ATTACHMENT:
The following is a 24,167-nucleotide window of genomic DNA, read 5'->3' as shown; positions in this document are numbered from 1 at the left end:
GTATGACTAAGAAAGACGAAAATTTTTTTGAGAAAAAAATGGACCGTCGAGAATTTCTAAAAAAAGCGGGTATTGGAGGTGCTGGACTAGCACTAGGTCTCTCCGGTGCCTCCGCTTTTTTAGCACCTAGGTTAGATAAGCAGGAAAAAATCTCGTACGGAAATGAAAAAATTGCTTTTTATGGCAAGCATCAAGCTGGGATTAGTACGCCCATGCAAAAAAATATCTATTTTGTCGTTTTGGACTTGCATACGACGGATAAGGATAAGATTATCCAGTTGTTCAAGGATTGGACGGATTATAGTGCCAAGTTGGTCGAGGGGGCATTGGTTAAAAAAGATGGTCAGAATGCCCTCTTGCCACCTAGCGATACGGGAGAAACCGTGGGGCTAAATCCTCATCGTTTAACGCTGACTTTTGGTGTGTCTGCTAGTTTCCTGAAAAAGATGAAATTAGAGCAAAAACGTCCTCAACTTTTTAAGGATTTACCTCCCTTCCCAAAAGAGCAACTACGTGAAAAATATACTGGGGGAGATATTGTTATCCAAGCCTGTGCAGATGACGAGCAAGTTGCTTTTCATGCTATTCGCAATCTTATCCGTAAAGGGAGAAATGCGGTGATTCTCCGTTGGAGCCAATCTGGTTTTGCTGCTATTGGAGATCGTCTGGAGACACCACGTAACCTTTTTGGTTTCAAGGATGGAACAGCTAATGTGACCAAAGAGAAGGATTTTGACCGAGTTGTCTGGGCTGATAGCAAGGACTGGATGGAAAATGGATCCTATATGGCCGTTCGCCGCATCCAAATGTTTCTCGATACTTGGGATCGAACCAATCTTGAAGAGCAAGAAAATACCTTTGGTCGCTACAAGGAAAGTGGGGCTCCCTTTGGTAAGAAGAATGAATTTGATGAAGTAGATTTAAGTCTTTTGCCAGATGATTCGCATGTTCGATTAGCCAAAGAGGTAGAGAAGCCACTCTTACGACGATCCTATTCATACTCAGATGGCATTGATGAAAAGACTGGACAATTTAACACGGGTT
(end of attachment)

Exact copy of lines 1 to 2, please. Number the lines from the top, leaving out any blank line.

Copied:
The following is a 24,167-nucleotide window of genomic DNA, read 5'->3' as shown; positions in this document are numbered from 1 at the left end:
GTATGACTAAGAAAGACGAAAATTTTTTTGAGAAAAAAATGGACCGTCGAGAATTTCTAAAAAAAGCGGGTATTGGAGGTGCTGGACTAGCACTAGGTCTCTCCGGTGCCTCCGCTTTTTTAGCACCTAGGTTAGATAAGCAGGAAAAAATCTCGTACGGAAATGAAAAAATTGCTTTTTATGGCAAGCATCAAGCTGGGATTAGTACGCCCATGCAAAAAAATATCTATTTTGTCGTTTTGGACTTGCATACGACGGATAAGGATAAGATTATCCAGTTGTTCAAGGATTGGACGGATTATAGTGCCAAGTTGGTCGAGGGGGCATTGGTTAAAAAAGATGGTCAGAATGCCCTCTTGCCACCTAGCGATACGGGAGAAACCGTGGGGCTAAATCCTCATCGTTTAACGCTGACTTTTGGTGTGTCTGCTAGTTTCCTGAAAAAGATGAAATTAGAGCAAAAACGTCCTCAACTTTTTAAGGATTTACCTCCCTTCCCAAAAGAGCAACTACGTGAAAAATATACTGGGGGAGATATTGTTATCCAAGCCTGTGCAGATGACGAGCAAGTTGCTTTTCATGCTATTCGCAATCTTATCCGTAAAGGGAGAAATGCGGTGATTCTCCGTTGGAGCCAATCTGGTTTTGCTGCTATTGGAGATCGTCTGGAGACACCACGTAACCTTTTTGGTTTCAAGGATGGAACAGCTAATGTGACCAAAGAGAAGGATTTTGACCGAGTTGTCTGGGCTGATAGCAAGGACTGGATGGAAAATGGATCCTATATGGCCGTTCGCCGCATCCAAATGTTTCTCGATACTTGGGATCGAACCAATCTTGAAGAGCAAGAAAATACCTTTGGTCGCTACAAGGAAAGTGGGGCTCCCTTTGGTAAGAAGAATGAATTTGATGAAGTAGATTTAAGTCTTTTGCCAGATGATTCGCATGTTCGATTAGCCAAAGAGGTAGAGAAGCCACTCTTACGACGATCCTATTCATACTCAGATGGCATTGATGAAAAGACTGGACAATTTAACACGGGTT